Not knowing this was a dream, I climbed the blue stairs towards the top of the giant slide. Then I stopped in my tracks and hear a faint yelling coming from the south end of the playground. I whip my head around to find a girl screaming as three tall boys encounter her. I quickly changed direction and ran back towards her, making woodchips fly into the humid air behind me. As I approach the circle of boys, I hear them calling her names like “nerd” and “weirdo.” Using the DARE decision making model I learned in DARE, I said “why are you guys calling her these mean names?”

                A brown-haired boy turned his head away from their target and towards me and shouted, “this is none of your business, leave!” I frowned at him and stood there anyway. I had to do something. I couldn't’t just be a bystander. In DARE they taught me that it is the right thing to do when helping a target stop the bullying. So, that’s what I’m going to do, after making my decision, I gazed down towards the target who had tears running down her cheeks like waterfalls. Then, I looked into her eyes and saw them asking me to help her and I smiled to reassure her.   

                 I asked again, “why are you guys being so mean to her?”

                Then another bout from the pack answered me finally and said. “Because she won’t do our homework for us!”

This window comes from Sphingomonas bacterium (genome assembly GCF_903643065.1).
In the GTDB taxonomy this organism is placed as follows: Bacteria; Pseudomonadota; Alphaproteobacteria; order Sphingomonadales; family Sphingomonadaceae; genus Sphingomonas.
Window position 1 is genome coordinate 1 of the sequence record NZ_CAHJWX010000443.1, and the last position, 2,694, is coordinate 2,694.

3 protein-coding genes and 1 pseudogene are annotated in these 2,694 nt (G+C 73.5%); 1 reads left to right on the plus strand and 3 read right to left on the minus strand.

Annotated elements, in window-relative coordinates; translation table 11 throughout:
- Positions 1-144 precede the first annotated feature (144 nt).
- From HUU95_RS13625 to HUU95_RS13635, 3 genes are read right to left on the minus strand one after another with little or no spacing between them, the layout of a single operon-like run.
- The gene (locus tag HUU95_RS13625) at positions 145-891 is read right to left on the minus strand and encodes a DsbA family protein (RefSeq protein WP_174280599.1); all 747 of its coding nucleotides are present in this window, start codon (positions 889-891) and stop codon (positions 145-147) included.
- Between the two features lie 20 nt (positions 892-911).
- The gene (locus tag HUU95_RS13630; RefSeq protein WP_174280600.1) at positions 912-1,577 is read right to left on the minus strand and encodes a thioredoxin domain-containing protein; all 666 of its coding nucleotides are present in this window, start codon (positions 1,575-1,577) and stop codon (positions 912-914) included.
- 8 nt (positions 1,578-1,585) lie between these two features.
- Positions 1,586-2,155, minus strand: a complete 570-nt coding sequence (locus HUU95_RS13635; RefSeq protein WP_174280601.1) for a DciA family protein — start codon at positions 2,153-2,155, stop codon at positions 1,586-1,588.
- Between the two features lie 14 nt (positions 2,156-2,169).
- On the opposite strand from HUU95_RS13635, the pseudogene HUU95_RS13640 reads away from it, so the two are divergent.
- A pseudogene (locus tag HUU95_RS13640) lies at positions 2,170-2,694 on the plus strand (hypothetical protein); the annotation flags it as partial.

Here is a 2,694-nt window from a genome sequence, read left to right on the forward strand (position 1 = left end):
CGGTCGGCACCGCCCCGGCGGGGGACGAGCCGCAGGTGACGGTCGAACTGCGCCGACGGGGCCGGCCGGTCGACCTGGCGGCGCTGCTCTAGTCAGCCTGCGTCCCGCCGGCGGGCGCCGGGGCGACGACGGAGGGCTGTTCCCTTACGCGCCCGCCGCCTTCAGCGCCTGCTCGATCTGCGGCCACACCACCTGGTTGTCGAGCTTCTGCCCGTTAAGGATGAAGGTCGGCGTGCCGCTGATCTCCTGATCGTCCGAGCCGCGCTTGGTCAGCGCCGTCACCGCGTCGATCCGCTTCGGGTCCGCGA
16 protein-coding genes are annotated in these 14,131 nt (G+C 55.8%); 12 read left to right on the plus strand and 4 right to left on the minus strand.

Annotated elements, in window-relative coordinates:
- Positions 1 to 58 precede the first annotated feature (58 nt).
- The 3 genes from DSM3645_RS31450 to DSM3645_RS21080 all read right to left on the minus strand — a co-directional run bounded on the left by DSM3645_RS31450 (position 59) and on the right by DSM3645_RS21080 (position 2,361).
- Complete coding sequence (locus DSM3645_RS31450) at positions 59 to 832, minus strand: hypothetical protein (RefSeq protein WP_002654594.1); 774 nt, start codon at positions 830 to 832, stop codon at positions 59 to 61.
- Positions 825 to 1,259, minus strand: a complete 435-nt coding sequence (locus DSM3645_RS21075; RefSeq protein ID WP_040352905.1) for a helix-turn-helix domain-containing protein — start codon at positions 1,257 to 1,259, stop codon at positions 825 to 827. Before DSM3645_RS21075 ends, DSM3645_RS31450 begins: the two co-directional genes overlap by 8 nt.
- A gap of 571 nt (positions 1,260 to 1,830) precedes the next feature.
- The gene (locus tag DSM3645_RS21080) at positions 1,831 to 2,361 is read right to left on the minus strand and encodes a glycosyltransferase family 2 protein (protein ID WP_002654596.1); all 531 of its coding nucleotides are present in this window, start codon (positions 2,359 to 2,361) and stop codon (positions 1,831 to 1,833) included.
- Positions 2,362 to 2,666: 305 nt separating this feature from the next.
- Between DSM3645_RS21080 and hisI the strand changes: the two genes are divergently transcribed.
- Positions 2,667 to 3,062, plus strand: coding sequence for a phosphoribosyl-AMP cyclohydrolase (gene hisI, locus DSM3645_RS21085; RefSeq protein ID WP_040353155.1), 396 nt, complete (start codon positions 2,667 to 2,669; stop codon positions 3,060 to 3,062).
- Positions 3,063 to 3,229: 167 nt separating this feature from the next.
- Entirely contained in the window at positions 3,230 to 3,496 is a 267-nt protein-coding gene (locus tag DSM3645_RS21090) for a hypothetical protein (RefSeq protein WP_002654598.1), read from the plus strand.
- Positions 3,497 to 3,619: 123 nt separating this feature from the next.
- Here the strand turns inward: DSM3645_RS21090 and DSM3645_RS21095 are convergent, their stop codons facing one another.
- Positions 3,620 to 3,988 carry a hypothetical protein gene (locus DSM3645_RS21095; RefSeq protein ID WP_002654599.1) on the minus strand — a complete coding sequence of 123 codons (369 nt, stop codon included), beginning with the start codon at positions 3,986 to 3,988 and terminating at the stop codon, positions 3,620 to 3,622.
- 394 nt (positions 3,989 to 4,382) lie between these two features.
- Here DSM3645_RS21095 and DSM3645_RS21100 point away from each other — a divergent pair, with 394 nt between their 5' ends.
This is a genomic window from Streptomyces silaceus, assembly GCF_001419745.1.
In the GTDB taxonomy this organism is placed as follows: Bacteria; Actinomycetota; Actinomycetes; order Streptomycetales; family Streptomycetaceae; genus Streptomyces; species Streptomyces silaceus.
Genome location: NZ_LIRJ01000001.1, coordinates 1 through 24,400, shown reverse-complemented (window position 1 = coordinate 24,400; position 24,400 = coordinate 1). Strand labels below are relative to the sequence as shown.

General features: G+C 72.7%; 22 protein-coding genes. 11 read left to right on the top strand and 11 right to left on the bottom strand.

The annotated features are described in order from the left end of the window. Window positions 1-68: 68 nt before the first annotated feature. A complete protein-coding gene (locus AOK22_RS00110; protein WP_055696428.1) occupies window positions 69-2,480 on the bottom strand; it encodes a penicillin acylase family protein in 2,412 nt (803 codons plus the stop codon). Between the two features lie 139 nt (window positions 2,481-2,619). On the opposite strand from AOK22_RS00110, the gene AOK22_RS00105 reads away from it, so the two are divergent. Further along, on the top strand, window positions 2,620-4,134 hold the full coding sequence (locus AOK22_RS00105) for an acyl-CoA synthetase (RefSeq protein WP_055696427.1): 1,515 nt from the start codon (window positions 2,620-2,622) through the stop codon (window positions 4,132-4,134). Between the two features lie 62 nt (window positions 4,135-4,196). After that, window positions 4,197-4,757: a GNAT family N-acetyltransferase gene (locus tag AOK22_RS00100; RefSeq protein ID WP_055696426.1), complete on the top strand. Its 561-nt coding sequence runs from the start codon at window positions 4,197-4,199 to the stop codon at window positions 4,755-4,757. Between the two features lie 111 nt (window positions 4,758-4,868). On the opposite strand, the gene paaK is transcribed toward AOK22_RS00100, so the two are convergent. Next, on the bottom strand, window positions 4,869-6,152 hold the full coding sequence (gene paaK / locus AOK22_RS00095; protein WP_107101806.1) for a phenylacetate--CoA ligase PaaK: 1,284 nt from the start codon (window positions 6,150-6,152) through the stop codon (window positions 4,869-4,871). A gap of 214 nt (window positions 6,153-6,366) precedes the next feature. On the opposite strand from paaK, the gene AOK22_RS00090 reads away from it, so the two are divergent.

“But it’s your responsibility to your homework done on your own,” I said, remembering what DARE said about being responsible.

                The boys all pondered for a moment and then responded, “we all just get stressed out with all the homework we get every night, so we thought it was easier just to make her do it. “ 

                “Well this girl here doesn't’t get stressed out with it. What are the things you do to not get stressed?”, I asked trying to help the boys understand that they can control the amount of stress they have.

                The girl thought for a moment and answered, “well DARE has helped me deal with my stress by helping me learn some signs of stress is I feel really angry that means I just have to calm down and take a deep breath. Knowing the first signs of stress help me stop what I’m doing and just cool down. “wow, that’s pretty fascinating!” “I never knew that but now I do, all because of DARE.”